A California legal group suggests that officials shouldn't "bite
the hands that feed the homeless."
After threatening to shut it down, Sacramento officials may
allow a church's outreach to the homeless to continue.
For more than two years, Real Life Church in the Natomas area of
Sacramento has fed the homeless in Discovery Park every Wednesday.
But last year, park rangers told the group that they would need
"special events" permits and a food inspection to continue that
Justice Institute (PJI) president Brad Dacus explains that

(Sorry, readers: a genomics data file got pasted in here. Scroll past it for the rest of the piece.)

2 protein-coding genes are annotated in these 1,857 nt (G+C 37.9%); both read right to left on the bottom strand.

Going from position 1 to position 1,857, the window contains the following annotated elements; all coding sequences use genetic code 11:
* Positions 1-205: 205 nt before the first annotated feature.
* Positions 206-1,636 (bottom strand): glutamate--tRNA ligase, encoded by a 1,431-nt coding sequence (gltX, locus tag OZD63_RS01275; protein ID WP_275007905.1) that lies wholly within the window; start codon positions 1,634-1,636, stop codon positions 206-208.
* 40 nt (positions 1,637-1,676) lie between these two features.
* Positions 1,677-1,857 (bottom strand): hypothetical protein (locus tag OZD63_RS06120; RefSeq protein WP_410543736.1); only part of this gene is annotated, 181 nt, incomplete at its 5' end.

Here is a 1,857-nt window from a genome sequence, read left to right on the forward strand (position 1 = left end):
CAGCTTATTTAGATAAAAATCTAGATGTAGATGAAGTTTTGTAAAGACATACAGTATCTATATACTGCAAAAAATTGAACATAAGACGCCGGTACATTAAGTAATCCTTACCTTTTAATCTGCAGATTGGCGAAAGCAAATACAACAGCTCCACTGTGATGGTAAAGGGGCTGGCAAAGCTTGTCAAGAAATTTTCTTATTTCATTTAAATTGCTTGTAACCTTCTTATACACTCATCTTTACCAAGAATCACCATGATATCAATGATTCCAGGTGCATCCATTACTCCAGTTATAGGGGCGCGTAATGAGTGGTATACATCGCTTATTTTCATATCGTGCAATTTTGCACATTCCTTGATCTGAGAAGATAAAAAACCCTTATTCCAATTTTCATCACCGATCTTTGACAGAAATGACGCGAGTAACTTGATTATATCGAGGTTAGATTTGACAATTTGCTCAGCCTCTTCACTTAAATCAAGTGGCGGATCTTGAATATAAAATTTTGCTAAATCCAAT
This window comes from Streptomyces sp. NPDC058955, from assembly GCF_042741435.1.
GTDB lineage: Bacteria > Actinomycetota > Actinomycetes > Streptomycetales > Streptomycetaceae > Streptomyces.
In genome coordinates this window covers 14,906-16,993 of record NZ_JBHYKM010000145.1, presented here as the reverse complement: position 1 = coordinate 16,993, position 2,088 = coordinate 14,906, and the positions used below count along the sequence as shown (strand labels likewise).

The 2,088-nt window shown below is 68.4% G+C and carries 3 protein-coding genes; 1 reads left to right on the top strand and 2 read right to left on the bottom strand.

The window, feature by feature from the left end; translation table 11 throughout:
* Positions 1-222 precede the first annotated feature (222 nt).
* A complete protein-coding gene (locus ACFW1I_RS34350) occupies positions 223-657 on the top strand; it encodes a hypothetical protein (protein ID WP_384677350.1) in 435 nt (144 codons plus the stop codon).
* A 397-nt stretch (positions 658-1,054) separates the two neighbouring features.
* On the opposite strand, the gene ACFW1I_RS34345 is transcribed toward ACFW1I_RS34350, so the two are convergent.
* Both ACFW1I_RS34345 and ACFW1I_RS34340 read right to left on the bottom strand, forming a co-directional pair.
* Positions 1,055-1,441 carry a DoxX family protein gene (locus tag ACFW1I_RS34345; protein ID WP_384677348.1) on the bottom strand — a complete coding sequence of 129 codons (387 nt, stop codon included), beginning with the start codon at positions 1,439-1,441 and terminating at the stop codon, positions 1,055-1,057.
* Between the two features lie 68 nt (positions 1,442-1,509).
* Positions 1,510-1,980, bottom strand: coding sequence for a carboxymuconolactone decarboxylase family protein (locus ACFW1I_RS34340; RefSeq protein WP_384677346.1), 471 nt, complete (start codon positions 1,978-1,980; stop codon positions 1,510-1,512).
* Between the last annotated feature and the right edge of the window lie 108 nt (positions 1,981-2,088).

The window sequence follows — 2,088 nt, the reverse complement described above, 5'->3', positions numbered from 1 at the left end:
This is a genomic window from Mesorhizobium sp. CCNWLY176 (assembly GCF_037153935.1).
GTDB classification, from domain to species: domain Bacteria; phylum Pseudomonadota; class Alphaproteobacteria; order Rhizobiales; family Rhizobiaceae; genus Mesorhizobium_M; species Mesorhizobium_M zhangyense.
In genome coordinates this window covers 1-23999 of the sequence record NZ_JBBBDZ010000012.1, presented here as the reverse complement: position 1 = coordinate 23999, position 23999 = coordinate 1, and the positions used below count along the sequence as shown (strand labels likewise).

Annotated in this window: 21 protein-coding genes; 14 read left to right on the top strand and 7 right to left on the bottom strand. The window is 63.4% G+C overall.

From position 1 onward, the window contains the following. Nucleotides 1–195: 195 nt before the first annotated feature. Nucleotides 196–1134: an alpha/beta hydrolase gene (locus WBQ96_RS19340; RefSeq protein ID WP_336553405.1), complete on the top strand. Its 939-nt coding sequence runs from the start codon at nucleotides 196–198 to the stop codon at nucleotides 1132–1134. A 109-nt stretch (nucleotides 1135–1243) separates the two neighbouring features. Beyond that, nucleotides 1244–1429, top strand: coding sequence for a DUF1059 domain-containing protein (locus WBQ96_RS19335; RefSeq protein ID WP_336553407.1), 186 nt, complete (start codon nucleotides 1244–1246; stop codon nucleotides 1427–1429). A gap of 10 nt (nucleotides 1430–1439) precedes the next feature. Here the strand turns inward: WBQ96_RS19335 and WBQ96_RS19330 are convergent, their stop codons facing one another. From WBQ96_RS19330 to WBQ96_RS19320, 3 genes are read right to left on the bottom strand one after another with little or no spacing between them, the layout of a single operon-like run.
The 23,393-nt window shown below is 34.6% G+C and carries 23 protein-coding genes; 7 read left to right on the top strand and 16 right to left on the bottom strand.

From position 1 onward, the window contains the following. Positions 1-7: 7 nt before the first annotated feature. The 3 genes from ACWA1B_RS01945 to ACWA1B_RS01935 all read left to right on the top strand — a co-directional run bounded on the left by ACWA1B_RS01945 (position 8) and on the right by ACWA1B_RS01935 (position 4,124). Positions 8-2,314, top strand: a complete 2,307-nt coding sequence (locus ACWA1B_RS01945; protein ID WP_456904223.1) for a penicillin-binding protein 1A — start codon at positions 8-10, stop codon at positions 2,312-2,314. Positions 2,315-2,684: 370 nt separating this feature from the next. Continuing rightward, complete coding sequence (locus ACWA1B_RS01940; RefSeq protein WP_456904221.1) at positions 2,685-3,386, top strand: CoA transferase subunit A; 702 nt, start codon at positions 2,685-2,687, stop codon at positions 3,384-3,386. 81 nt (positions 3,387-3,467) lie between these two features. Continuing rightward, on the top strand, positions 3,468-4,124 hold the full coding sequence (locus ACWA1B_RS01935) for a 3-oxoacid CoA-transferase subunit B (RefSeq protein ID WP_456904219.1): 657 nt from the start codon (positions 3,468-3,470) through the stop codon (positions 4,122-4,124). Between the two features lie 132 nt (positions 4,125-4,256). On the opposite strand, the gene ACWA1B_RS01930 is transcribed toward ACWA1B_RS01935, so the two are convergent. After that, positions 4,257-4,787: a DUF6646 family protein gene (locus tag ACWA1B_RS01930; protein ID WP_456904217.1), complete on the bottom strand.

since those permits are only allowed four times a year, the
church's weekly potlucks would have to end.
"Ministry to the poor has been a part of the Judeo-Christian
tradition for thousands of years," he points out. "Both the
Constitution and common sense demand that local officials work with
-- not against -- those who reach out to the destitute."
PJI staff attorney Matt McReynolds wrote to county parks
officials in December, reminding them that parks are a "public
form." And a few weeks later, parks director Jeff Leatherman
responded by backing off the initial threats, but still requiring a
permit if more than 50 people participated in the lunches.
Since the number of attendees fluctuates, church leaders are
still concerned that their efforts will be shut down.